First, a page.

We’ve seen plenty of fans and readers comment early in the 2021 season that it feels as though injuries are up from previous years, and that is indeed the case. Ken Rosenthal of The Athletic breaks it down in an excellent look at the increased IL stints of the non-COVID variety. IL placements are up 15 percent overall compared to the first month of the 2019 season, Rosenthal reports, with a 22 percent uptick among pitchers. Specifically, soft-tissue injuries such as hamstring, quadriceps and oblique injuries have nearly doubled in frequency, while arm and elbow injuries are up by a much slighter margin of 19 percent.
Brewers president of baseball operations David Stearns, Pirates GM Ben Cherington and Marlins pitching coach Mel Stottlemyre Jr. all discuss the issue with Rosenthal, offering opinions on everything ranging from the root of some injuries to the level of club-to-club variance in treating injuries, managing player workload and other health-related matters. For anyone who’s been alarmed at the number of injuries that seem to be spanning throughout the league, it’s a must-read piece with insight straight from key team decision-makers who are faced with these challenges everyday.
It’s not surprising to see more concrete data backing up what many have suspected to be the case: Injuries are spiking around the league. While some clubs are surely just being cautious with minor injuries for key players — Tim Anderson, Josh Donaldson, Max Fried and Trent Grisham all had very brief IL stints for hamstring issues — it’s hard to ignore both the volume of IL transactions and the extent of some of the early injuries.
We’ve already seen Kole Calhoun, Ketel Marte, Carlos Carrasco, David Price, Jazz Chisholm, Jorge Alfaro, Brendan Rodgers, Shogo Akiyama and Jake Fraley sustain hamstring injuries that will keep (or already have kept) them out three-plus weeks. Calhoun’s, which required surgery, could cost him two months. MLB.com’s transactions log shows 13 IL placements due to oblique strains in April alone — three of which have resulted in the player being moved to the 60-day injured list (Julian Merryweather, Rowan Wick, Bobby Wahl). George Springer has already hit the IL with an oblique injury to open the year and now a quadriceps strain, so he checks the box for a pair of those soft-tissue injuries.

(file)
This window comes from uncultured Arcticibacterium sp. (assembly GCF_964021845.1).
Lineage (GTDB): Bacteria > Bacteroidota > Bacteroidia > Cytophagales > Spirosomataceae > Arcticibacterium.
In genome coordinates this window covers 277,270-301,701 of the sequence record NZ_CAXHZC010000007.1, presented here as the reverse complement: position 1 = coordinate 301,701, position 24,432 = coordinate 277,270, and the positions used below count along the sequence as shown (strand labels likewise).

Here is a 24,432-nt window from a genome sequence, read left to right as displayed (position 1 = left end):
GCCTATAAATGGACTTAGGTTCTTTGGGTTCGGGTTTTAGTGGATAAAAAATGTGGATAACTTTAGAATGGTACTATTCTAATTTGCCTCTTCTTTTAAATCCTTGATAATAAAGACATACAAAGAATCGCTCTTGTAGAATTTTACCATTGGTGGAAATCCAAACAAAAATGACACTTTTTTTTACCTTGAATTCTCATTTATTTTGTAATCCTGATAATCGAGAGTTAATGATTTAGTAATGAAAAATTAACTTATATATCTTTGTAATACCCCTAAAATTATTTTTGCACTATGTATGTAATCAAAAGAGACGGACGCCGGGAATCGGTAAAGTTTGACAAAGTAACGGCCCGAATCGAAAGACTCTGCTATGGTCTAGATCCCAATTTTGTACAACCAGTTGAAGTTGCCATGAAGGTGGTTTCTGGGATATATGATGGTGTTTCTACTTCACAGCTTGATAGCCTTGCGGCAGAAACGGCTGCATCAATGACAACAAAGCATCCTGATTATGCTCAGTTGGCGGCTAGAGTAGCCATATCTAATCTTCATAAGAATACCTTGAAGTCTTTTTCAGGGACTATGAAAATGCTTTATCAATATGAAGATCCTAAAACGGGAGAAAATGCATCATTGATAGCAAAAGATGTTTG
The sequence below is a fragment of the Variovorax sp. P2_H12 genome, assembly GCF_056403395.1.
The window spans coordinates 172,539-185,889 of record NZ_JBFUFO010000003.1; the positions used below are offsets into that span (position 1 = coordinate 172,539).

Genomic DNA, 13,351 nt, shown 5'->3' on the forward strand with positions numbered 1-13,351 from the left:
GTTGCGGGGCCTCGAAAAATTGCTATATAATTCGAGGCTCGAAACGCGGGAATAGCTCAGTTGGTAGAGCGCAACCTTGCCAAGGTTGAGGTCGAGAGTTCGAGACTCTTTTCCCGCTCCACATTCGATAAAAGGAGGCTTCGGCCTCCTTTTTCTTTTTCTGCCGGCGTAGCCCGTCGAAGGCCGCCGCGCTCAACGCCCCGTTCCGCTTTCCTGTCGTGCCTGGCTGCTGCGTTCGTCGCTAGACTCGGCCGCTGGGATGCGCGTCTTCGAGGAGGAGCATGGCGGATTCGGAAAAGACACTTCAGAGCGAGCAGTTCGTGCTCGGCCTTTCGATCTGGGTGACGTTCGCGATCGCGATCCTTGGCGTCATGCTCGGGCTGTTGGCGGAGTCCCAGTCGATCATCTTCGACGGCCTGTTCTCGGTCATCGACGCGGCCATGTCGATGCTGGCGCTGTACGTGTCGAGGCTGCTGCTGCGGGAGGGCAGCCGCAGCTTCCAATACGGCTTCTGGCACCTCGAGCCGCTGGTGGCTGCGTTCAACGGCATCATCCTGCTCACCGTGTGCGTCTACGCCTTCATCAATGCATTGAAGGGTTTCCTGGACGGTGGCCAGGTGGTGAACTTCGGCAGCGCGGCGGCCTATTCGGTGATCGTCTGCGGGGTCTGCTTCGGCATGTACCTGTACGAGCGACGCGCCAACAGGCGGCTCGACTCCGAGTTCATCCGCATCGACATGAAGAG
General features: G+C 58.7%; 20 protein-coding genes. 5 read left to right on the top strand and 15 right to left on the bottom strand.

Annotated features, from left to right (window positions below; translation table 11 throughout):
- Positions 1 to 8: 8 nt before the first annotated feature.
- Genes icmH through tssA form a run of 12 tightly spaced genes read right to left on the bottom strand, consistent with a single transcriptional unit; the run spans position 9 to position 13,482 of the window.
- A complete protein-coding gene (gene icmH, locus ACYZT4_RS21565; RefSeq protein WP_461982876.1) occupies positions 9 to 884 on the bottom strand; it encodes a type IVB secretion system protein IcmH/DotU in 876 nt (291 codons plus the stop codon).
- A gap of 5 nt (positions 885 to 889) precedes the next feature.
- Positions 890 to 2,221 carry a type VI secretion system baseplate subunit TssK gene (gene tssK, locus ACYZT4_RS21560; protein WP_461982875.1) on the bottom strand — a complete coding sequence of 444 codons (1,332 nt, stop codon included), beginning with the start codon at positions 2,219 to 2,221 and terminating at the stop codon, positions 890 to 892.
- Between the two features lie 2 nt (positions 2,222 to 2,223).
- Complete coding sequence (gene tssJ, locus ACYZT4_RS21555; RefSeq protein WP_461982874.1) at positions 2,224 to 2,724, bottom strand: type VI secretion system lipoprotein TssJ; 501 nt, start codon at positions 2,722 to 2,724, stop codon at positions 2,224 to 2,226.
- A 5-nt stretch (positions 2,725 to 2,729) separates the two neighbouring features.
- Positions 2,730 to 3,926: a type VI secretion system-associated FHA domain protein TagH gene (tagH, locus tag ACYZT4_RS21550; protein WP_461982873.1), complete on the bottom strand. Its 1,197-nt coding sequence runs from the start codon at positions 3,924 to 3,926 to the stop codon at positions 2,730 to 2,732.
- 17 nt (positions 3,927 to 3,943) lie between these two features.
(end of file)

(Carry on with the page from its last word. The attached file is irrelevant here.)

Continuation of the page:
Elbow troubles are nothing new for pitchers, of course, but we’ve seen a bevy of Tommy John surgeries already in 2021. Dustin May, Kirby Yates, James Paxton, Adrian Morejon, Luis Avilan, Jose Leclerc, Jonathan Hernandez, Jimmy Cordero, Blake Cederlind, Roenis Elias, Forrest Whitley, Jose Castillo, Michel Baez and Bryan Mata are just some of the big leaguers and notable prospects to undergo UCL replacement surgery since spring training opened a couple months back.
We’ve also already seen several of the game’s exciting young stars impacted. The White Sox may not get another plate appearance from Luis Robert (hip flexor strain) or Eloy Jimenez (ruptured pectoral tendon) in 2021. Ke’Bryan Hayes has missed much of the season with a wrist issue, and the Marlins are still building Sixto Sanchez back up after shoulder troubles stalled him. Adalberto Mondesi hasn’t played a game for the Royals yet thanks to an oblique injury. Fernando Tatis Jr. is playing through a shoulder subluxation.
Clubs will continue exercise caution and utilize a number of minimal, 10-day stints on the IL to manage workload and to creatively keep fresh arms available on their pitching staff. Such tactics are commonplace every year, and that’ll probably be all the more true in 2021 given concerns about the dramatic workload increase over 2020 (particularly among players who spent most of last year working at alternate sites). However, the early trend is concerning with regard to soft-tissue injuries and arm troubles for pitchers. Trepidation regarding those arm injuries, in particular, only figures to escalate as pitcher workloads increase over the next five months.